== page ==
Ode on Indolence

Author: John Keats  | Date: 1819

ODE ON INDOLENCE

They toil not, neither do they spin.

I.

One morn before me were three figures seen,

With bowed necks, and joined hands, side-faced;

And one behind the other stepp’d serene,

In placid sandals, and in white robes graced;

They pass’d, like figures on a marble urn

When shifted round to see the other side;

They came again, as, when the urn once more

Is shifted round, the first seen shades return;

And they were strange to me, as may betide

With vases, to one deep in Phidian lore.

II.

How is it, Shadows! that I knew ye not?

How came ye muffled in so hush a masque?

Was it a silent deep-disguised plot

To steal away, and leave without a task

My idle days? Ripe was the drowsy hour;

The blissful cloud of summer-indolence

Benumb’d my eyes; my pulse grew less and less;

Pain had no sting, and pleasure’s wreath no flower:

O, why did ye not melt, and leave my sense

Unhaunted quite of all but-nothingness?

III.

A third time came they by;- alas! wherefore?

My sleep had been embroider’d with dim dreams;

My soul had been a lawn besprinkled o’er

With flowers, and stirring shades, and baffled beams:

The morn was clouded, but no shower fell,

Though in her lids hung the sweet tears of May;

The open casement press’d a new-leav’d vine,

Let in the budding warmth and throstle’s lay;

O Shadows! ’twas a time to bid farewell!

Upon your skirts had fallen no tears of mine.

IV.

A third time pass’d they by, and, passing, turn’d

Each one the face a moment whiles to me;

Then faded, and to follow them I burn’d

And ach’d for wings because I knew the three;

The first was a fair Maid, and Love her name;

The second was Ambition, pale of cheek,

And ever watchful with fatigued eye;

The last, whom I love more, the more of blame

Is heap’d upon her, maiden most unmeek,-

I knew to be my demon Poesy.

V.

They faded, and, forsooth! I wanted wings:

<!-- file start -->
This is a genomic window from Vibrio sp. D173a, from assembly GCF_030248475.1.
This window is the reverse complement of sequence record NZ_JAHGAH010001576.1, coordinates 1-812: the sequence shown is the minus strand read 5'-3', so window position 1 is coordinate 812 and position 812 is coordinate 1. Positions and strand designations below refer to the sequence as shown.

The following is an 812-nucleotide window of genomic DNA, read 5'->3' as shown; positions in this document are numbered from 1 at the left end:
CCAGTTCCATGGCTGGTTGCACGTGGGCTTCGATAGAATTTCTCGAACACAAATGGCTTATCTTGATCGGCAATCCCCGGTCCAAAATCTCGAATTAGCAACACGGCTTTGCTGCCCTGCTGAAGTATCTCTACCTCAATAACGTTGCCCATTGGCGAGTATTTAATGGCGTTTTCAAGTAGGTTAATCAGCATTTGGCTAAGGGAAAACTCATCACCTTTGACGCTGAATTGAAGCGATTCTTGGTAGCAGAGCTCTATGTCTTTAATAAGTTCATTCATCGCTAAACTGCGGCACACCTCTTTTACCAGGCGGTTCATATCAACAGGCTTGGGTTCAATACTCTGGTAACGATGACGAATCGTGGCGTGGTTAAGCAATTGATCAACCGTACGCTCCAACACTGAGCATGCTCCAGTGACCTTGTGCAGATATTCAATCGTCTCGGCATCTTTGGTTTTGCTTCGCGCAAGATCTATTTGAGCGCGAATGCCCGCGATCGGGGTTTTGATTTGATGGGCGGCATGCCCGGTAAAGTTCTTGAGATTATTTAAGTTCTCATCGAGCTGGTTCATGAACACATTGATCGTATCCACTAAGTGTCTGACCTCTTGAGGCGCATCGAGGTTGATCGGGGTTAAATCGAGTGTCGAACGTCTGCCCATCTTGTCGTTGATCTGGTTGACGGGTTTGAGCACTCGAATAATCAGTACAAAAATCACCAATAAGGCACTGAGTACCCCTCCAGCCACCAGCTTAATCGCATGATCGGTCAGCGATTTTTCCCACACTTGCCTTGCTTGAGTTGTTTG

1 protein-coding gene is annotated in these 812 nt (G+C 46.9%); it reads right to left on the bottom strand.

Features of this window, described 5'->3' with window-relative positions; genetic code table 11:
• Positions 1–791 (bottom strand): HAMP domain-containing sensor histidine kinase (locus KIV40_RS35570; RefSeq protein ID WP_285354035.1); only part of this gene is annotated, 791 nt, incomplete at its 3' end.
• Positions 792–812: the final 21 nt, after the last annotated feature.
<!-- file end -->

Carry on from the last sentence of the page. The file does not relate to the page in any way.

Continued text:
O folly! What is love! and where is it?

And for that poor Ambition! it springs

From a man’s little heart’s short fever-fit;

For Poesy!- no,- she has not a joy,-

At least for me,- so sweet as drowsy noons,

And evenings steep’d in honied indolence;

O, for an age so shelter’d from annoy,

That I may never know how change the moons,

Or hear the voice of busy common-sense!

VI.

So, ye three Ghosts, adieu! Ye cannot raise

My head cool-bedded in the flowery grass;

For I would not be dieted with praise,

A pet-lamb in a sentimental farce!

Fade softly from my eyes, and be once more

In masque-like figures on the dreamy urn;

Farewell! I yet have visions for the night,

And for the day faint visions there is store;

Vanish, ye Phantoms! from my idle spright,

Into the clouds, and never more return!

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Chicago: John Keats, Ode on Indolence Original Sources, accessed December 1, 2022, http://originalsources.com/Document.aspx?DocID=TI5Q22H462HZPSH.

MLA: Keats, John. Ode on Indolence, Original Sources. 1 Dec. 2022. http://originalsources.com/Document.aspx?DocID=TI5Q22H462HZPSH.

Harvard: Keats, J, Ode on Indolence. Original Sources, retrieved 1 December 2022, from http://originalsources.com/Document.aspx?DocID=TI5Q22H462HZPSH.